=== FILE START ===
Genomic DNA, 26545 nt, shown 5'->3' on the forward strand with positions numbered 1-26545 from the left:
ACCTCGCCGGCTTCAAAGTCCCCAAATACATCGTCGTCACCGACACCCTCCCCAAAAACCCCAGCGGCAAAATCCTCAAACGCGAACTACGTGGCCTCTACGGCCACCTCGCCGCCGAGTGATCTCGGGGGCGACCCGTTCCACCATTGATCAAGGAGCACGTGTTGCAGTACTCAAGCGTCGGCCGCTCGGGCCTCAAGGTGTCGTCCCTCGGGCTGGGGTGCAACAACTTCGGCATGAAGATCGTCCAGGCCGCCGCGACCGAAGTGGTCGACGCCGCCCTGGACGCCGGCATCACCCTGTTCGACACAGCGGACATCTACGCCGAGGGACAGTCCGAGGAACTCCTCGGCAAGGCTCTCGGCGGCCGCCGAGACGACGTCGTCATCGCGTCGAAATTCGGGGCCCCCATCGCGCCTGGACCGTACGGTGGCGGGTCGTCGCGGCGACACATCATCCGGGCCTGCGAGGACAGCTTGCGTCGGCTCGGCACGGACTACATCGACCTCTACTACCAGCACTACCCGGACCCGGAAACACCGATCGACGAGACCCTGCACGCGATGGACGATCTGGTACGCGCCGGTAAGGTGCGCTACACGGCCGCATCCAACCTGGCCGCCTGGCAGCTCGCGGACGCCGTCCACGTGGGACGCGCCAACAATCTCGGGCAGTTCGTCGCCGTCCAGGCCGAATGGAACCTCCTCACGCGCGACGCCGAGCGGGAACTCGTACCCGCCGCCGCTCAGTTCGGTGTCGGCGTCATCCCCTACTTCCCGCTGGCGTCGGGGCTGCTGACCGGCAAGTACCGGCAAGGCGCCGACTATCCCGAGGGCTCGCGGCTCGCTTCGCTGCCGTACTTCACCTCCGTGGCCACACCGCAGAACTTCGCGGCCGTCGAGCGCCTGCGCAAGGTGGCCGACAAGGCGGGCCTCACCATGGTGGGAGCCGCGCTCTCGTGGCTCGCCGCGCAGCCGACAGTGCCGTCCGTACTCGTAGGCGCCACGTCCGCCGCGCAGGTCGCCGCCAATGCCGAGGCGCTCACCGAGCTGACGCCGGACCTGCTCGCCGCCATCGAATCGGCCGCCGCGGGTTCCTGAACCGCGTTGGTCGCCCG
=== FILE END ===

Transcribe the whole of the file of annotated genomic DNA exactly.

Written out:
Genomic DNA, 26545 nt, shown 5'->3' on the forward strand with positions numbered 1-26545 from the left:
ACCTCGCCGGCTTCAAAGTCCCCAAATACATCGTCGTCACCGACACCCTCCCCAAAAACCCCAGCGGCAAAATCCTCAAACGCGAACTACGTGGCCTCTACGGCCACCTCGCCGCCGAGTGATCTCGGGGGCGACCCGTTCCACCATTGATCAAGGAGCACGTGTTGCAGTACTCAAGCGTCGGCCGCTCGGGCCTCAAGGTGTCGTCCCTCGGGCTGGGGTGCAACAACTTCGGCATGAAGATCGTCCAGGCCGCCGCGACCGAAGTGGTCGACGCCGCCCTGGACGCCGGCATCACCCTGTTCGACACAGCGGACATCTACGCCGAGGGACAGTCCGAGGAACTCCTCGGCAAGGCTCTCGGCGGCCGCCGAGACGACGTCGTCATCGCGTCGAAATTCGGGGCCCCCATCGCGCCTGGACCGTACGGTGGCGGGTCGTCGCGGCGACACATCATCCGGGCCTGCGAGGACAGCTTGCGTCGGCTCGGCACGGACTACATCGACCTCTACTACCAGCACTACCCGGACCCGGAAACACCGATCGACGAGACCCTGCACGCGATGGACGATCTGGTACGCGCCGGTAAGGTGCGCTACACGGCCGCATCCAACCTGGCCGCCTGGCAGCTCGCGGACGCCGTCCACGTGGGACGCGCCAACAATCTCGGGCAGTTCGTCGCCGTCCAGGCCGAATGGAACCTCCTCACGCGCGACGCCGAGCGGGAACTCGTACCCGCCGCCGCTCAGTTCGGTGTCGGCGTCATCCCCTACTTCCCGCTGGCGTCGGGGCTGCTGACCGGCAAGTACCGGCAAGGCGCCGACTATCCCGAGGGCTCGCGGCTCGCTTCGCTGCCGTACTTCACCTCCGTGGCCACACCGCAGAACTTCGCGGCCGTCGAGCGCCTGCGCAAGGTGGCCGACAAGGCGGGCCTCACCATGGTGGGAGCCGCGCTCTCGTGGCTCGCCGCGCAGCCGACAGTGCCGTCCGTACTCGTAGGCGCCACGTCCGCCGCGCAGGTCGCCGCCAATGCCGAGGCGCTCACCGAGCTGACGCCGGACCTGCTCGCCGCCATCGAATCGGCCGCCGCGGGTTCCTGAACCGCGTTGGTCGCCCG